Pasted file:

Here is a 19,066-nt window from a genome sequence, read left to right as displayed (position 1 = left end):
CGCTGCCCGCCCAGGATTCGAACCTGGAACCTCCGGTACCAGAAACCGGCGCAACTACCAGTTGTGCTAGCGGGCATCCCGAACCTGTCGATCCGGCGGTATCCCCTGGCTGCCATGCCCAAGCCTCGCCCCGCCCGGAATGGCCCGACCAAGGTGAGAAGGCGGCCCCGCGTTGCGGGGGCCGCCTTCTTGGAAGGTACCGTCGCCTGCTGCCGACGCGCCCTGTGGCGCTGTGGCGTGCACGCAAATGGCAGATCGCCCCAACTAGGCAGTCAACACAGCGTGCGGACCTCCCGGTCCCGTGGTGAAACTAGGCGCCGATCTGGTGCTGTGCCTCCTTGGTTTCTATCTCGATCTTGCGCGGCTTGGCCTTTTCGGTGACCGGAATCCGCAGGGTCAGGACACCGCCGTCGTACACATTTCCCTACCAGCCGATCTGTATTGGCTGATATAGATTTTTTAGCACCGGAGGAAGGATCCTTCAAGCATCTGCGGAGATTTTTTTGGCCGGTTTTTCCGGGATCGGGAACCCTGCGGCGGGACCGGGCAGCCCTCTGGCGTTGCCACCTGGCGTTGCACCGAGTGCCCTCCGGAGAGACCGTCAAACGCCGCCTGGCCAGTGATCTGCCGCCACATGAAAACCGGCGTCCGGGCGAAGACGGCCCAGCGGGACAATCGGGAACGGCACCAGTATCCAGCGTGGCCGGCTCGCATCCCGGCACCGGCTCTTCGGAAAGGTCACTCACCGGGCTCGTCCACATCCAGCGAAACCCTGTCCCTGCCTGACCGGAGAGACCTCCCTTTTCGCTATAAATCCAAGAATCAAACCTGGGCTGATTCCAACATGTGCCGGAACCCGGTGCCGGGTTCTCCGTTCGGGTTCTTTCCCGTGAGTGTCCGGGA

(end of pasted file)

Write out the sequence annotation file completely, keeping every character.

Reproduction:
Here is a 19,066-nt window from a genome sequence, read left to right as displayed (position 1 = left end):
CGCTGCCCGCCCAGGATTCGAACCTGGAACCTCCGGTACCAGAAACCGGCGCAACTACCAGTTGTGCTAGCGGGCATCCCGAACCTGTCGATCCGGCGGTATCCCCTGGCTGCCATGCCCAAGCCTCGCCCCGCCCGGAATGGCCCGACCAAGGTGAGAAGGCGGCCCCGCGTTGCGGGGGCCGCCTTCTTGGAAGGTACCGTCGCCTGCTGCCGACGCGCCCTGTGGCGCTGTGGCGTGCACGCAAATGGCAGATCGCCCCAACTAGGCAGTCAACACAGCGTGCGGACCTCCCGGTCCCGTGGTGAAACTAGGCGCCGATCTGGTGCTGTGCCTCCTTGGTTTCTATCTCGATCTTGCGCGGCTTGGCCTTTTCGGTGACCGGAATCCGCAGGGTCAGGACACCGCCGTCGTACACATTTCCCTACCAGCCGATCTGTATTGGCTGATATAGATTTTTTAGCACCGGAGGAAGGATCCTTCAAGCATCTGCGGAGATTTTTTTGGCCGGTTTTTCCGGGATCGGGAACCCTGCGGCGGGACCGGGCAGCCCTCTGGCGTTGCCACCTGGCGTTGCACCGAGTGCCCTCCGGAGAGACCGTCAAACGCCGCCTGGCCAGTGATCTGCCGCCACATGAAAACCGGCGTCCGGGCGAAGACGGCCCAGCGGGACAATCGGGAACGGCACCAGTATCCAGCGTGGCCGGCTCGCATCCCGGCACCGGCTCTTCGGAAAGGTCACTCACCGGGCTCGTCCACATCCAGCGAAACCCTGTCCCTGCCTGACCGGAGAGACCTCCCTTTTCGCTATAAATCCAAGAATCAAACCTGGGCTGATTCCAACATGTGCCGGAACCCGGTGCCGGGTTCTCCGTTCGGGTTCTTTCCCGTGAGTGTCCGGGA